Version E is the current version of Conficker that the world is watching in anticipation. It also has deep connections with the C variation with ties to Anti-Spyware virus sites. More impressive is it’s ability to recognize the B variant and, after confirmation, will update the virus to variant C over the aforementioned Peer-to-Peer network. The world is currently waiting in anticipation of Wednesday, May 5 when reverse-engineers at major Antivirus corporations have confirmed their belief that Conficker.E is set to self destruct.
Symptoms & damage
The Conficker virus is not very difficult to detect on a computer. In the first stages of the virus, the virus implants multiple virus based binary files different areas of the computer. The third stage of the virus shuts down many protection functions of the operating system and any antiviral software. It begins by disabling the Windows update system which includes the MS08-67 update that prevents against the specific exploit which the virus takes advantage of. Additionally, it disables the access of websites which are known anti virus companies use for their software updates.
Perhaps one of the most dangerous aspects of the Conficker virus is its ability to be easily modified and updated remotely. As it has been previously mentioned, there are four main mutations of the Conficker virus, each of which is steadily more harmful and dangerous. Any system with a less than updated version of the virus can be updated through a P2P-like protocol programmed into the virus itself. By this method, a Conficker version A or B can be updated to Conficker C or E. Conficker C and E will download malicious executables and phony anti-spyware software on to your computer which prompt you that you have a virus and ask for your credit card to buy antiviral software. This supposed software is actually the virus and your credit card information is stored.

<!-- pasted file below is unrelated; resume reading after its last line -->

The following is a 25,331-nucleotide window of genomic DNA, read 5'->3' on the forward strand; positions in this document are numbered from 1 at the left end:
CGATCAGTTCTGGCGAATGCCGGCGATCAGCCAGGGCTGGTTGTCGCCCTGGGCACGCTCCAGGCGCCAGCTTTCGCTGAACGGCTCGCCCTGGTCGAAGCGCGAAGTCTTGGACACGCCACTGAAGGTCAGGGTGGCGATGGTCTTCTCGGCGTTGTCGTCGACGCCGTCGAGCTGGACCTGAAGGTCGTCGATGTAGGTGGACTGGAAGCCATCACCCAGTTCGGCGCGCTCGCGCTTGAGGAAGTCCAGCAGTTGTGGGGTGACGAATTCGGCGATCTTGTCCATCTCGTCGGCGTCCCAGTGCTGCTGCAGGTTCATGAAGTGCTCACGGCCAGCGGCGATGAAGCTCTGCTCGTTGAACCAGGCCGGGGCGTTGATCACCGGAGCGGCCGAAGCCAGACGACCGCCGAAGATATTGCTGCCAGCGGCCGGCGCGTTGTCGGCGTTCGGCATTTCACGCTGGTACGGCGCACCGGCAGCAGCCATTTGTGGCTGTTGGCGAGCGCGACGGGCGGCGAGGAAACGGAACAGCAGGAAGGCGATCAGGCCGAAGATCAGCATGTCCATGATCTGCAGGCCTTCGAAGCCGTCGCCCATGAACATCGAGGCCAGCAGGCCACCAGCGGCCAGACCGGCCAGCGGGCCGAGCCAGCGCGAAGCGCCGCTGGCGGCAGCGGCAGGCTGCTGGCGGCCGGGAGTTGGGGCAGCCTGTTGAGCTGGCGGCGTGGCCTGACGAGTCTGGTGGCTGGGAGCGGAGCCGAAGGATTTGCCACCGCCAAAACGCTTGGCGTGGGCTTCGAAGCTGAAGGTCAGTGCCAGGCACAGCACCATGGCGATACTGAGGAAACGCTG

The process which the virus follows is rather ingenious to fool both the operating system’s in place security and also any anti virus software that might be installed. The Conficker virus begins by checking the host computer for a firewall in place. If the infected computer has a firewall the virus opens a random logical port by sending a Universal Plug-and-Play (UPNP) call to the firewall. Through this open port it is able to download the rest of the virus as a binary stream. The virus has a public packet key which allows it to receive encrypted files from a self-updating random list of hosts which might possibly host the download for a malicious executable.
Prevention and protection